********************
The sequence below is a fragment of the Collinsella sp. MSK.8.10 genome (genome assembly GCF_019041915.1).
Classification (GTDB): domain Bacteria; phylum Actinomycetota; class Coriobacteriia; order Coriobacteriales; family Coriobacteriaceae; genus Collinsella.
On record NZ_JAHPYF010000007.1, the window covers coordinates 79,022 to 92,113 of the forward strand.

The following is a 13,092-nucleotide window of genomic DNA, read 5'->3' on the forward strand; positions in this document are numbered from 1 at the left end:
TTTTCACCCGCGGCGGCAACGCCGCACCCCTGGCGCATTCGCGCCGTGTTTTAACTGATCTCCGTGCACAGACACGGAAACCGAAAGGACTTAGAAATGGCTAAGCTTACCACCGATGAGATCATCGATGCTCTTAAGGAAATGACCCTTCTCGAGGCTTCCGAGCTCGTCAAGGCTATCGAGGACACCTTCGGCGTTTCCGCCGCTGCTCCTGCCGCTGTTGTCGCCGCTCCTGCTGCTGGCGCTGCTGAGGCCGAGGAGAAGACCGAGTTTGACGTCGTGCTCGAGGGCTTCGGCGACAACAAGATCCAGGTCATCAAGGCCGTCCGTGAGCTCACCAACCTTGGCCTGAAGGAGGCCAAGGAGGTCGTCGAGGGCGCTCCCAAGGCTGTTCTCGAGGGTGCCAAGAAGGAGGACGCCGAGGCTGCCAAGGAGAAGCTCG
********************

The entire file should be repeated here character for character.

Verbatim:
The sequence below is a fragment of the Collinsella sp. MSK.8.10 genome (genome assembly GCF_019041915.1).
Classification (GTDB): domain Bacteria; phylum Actinomycetota; class Coriobacteriia; order Coriobacteriales; family Coriobacteriaceae; genus Collinsella.
On record NZ_JAHPYF010000007.1, the window covers coordinates 79,022 to 92,113 of the forward strand.

The following is a 13,092-nucleotide window of genomic DNA, read 5'->3' on the forward strand; positions in this document are numbered from 1 at the left end:
TTTTCACCCGCGGCGGCAACGCCGCACCCCTGGCGCATTCGCGCCGTGTTTTAACTGATCTCCGTGCACAGACACGGAAACCGAAAGGACTTAGAAATGGCTAAGCTTACCACCGATGAGATCATCGATGCTCTTAAGGAAATGACCCTTCTCGAGGCTTCCGAGCTCGTCAAGGCTATCGAGGACACCTTCGGCGTTTCCGCCGCTGCTCCTGCCGCTGTTGTCGCCGCTCCTGCTGCTGGCGCTGCTGAGGCCGAGGAGAAGACCGAGTTTGACGTCGTGCTCGAGGGCTTCGGCGACAACAAGATCCAGGTCATCAAGGCCGTCCGTGAGCTCACCAACCTTGGCCTGAAGGAGGCCAAGGAGGTCGTCGAGGGCGCTCCCAAGGCTGTTCTCGAGGGTGCCAAGAAGGAGGACGCCGAGGCTGCCAAGGAGAAGCTCG